INTERPOL World: Finding joint solutions to future security challenges

2 July 2019
Police, industry and academia gather to develop global innovation agenda

SINGAPORE – In our rapidly changing world, it takes a coordinated effort of the public and private sectors to identify new threats on the horizon and ensure both police and society are prepared to face them.

This is the key message of INTERPOL World 2019, a global security and innovation conference which opened today in Singapore.

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Anita Hazenberg, Director of INTERPOL's Innovation Centre, opened the event along with Kenobi the robot.
Anita Hazenberg, Director of INTERPOL's Innovation Centre, opened the event along with Kenobi the robot.
Josephine Teo, Singapore Minister for Manpower and Second Minister for Home Affairs.
Josephine Teo, Singapore Minister for Manpower and Second Minister for Home Affairs.
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Engaging the public and private sectors to exchange ideas and expertise, the three-day (2 – 4 July) event will address how advances in technology could create unforeseen security challenges and how police can use new technologies to address them.

 The INTERPOL World conference aims to produce a global innovation agenda outlining ways in which police and private industry can combine their respective talents to develop future security initiatives.

INTERPOL President Kim Jong Yang at INTERPOL World 2019

“As the race between cybercriminals and security providers continues, we must consider how prepared we are for a future which will see more connected objects; more critical infrastructure becoming networked; unmanned technology entering the mainstream; and more systems being managed by ever-evolving artificial intelligence,” said INTERPOL President Kim Jong Yang.

INTERPOL World will see 32 interactive ‘co-creation labs’, where participants will play an active role to discuss the different challenges of the future and brainstorm solutions, guided by experts from law enforcement, the private sector and academia.

Topics include drones, big data, Artificial Intelligence, counterfeiting, border security, 5G networks, virtual and augmented reality, Smart Cities, environmental crime, the Darknet, biotechnology, predictive technologies, Blockchain, and privacy.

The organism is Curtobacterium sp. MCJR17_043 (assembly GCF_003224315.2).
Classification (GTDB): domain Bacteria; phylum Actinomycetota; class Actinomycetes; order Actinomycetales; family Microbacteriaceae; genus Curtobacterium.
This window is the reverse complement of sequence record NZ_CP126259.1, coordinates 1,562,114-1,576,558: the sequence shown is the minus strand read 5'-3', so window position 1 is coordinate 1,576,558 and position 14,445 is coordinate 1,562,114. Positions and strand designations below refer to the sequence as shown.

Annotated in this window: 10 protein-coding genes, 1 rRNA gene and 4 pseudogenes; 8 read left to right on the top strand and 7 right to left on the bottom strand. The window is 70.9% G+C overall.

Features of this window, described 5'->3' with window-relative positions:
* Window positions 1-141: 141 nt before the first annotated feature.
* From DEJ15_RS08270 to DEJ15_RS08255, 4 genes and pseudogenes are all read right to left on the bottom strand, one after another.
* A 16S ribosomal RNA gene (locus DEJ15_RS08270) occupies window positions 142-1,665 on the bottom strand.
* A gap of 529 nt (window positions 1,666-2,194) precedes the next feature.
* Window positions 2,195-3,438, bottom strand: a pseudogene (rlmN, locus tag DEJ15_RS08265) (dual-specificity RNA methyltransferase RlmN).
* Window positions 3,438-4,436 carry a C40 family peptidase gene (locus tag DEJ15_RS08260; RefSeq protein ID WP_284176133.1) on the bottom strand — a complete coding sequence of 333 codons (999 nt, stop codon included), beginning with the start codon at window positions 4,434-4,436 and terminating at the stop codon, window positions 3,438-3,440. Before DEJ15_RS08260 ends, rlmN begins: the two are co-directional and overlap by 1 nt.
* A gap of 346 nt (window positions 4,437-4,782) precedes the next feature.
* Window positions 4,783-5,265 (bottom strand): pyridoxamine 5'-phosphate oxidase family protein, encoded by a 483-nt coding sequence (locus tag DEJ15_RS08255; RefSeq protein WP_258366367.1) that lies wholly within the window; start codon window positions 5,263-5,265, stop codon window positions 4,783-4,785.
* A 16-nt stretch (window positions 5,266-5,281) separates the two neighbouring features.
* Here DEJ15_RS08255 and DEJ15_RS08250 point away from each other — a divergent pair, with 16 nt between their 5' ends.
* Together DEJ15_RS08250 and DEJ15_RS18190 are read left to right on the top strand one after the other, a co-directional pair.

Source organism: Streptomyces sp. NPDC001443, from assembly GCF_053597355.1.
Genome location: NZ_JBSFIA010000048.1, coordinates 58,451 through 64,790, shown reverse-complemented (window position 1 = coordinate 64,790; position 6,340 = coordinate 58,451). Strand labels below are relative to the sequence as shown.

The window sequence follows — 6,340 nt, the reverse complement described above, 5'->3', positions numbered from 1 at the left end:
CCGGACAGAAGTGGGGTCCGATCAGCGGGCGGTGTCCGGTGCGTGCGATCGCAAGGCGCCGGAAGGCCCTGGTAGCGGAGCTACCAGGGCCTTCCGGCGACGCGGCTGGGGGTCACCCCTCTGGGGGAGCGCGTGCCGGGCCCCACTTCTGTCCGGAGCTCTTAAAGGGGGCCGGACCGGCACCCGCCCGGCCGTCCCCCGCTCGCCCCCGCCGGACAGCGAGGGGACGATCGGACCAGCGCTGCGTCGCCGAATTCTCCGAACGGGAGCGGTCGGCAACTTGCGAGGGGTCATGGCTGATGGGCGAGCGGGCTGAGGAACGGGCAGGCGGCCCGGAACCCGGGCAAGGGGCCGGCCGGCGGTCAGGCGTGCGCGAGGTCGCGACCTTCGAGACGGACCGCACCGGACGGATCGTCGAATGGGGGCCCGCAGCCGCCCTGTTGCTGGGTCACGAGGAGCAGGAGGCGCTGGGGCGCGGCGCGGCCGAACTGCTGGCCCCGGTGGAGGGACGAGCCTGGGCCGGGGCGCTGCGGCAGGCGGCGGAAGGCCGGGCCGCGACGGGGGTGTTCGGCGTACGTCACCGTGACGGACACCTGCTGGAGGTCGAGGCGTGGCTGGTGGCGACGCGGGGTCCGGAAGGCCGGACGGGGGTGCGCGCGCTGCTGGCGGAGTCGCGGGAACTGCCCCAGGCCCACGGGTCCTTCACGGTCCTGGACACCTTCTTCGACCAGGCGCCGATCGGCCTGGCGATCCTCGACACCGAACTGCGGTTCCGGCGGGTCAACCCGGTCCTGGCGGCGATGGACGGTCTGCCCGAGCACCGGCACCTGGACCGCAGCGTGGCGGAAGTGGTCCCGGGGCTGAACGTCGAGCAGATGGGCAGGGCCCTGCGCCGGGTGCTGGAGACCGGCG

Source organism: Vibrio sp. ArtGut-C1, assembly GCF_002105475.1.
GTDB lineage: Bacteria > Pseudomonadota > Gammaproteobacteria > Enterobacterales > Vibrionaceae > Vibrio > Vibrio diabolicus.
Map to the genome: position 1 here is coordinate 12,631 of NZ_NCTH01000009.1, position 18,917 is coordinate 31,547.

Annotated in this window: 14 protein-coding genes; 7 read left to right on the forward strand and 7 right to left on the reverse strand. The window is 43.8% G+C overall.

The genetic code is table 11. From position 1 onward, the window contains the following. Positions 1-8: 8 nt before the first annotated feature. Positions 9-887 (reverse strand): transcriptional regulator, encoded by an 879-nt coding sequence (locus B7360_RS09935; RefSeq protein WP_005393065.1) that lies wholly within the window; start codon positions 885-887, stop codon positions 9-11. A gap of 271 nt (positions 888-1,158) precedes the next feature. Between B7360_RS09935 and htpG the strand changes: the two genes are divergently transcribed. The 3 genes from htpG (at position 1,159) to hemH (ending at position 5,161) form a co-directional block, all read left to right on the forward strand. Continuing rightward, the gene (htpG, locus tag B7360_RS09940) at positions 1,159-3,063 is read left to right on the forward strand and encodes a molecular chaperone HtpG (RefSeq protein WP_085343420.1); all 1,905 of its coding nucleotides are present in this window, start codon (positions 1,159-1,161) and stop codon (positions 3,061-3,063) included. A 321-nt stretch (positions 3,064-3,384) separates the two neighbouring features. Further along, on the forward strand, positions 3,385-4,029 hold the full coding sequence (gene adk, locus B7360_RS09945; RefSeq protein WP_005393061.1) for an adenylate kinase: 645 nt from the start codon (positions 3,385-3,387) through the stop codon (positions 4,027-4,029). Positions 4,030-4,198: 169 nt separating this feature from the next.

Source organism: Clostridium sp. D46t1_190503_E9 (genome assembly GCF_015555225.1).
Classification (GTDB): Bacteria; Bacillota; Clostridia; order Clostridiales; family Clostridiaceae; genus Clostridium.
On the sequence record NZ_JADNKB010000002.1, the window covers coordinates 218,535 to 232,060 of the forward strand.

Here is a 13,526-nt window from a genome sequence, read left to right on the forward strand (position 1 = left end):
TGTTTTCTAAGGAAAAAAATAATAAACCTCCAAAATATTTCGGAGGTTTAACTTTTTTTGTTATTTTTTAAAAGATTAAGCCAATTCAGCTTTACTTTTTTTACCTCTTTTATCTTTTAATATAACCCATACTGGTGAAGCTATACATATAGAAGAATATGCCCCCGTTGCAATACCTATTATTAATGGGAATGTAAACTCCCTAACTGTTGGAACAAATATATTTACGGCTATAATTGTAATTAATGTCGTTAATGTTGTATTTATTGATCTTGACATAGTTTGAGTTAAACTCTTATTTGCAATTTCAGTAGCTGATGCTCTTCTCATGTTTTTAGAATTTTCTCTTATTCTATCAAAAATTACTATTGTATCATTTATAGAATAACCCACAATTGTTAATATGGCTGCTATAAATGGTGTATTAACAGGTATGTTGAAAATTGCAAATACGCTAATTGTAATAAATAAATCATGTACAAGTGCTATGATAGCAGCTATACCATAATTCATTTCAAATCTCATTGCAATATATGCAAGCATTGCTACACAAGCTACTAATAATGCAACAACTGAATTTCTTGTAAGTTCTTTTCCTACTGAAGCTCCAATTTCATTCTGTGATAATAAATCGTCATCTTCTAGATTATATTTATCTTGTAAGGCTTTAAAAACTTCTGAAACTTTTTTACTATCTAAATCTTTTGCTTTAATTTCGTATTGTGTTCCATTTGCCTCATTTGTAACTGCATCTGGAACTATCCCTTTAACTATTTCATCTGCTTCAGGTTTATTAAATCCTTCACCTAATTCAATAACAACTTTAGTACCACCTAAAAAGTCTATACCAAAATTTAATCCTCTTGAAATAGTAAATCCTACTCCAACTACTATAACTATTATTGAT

“Since we last met in 2017, technology has evolved at such a rapid pace that yearly trend predictions are largely failing to anticipate what will hit us next,” said INTERPOL Secretary General Jürgen Stock.

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“The reaction time we can afford ourselves is plummeting, to the point where reaction is simply not an option. We must foresee, we must anticipate, and we must prepare for the next breakthrough. Our citizens are counting on us to be protected, and it will take all of us to make this happen,” added the INTERPOL Chief.

He encouraged the private security industry to consider how state-of-the-art technologies under development could be harnessed to bring tangible solutions to police in the field.

Outcomes from the co-creation lab brainstorming sessions will contribute towards a ‘global innovation agenda’ spearheaded by INTERPOL’s Innovation Centre which works with academics and experts to anticipate how society and crime might look in the future, and what implications such technological advances could have for the police.

Underscoring the importance of building networks between law enforcement and private industry to share knowledge, tools and expertise, INTERPOL World includes an exhibition showcasing the latest innovative security technologies from some 160 companies and organizations from around the world.

Countries involved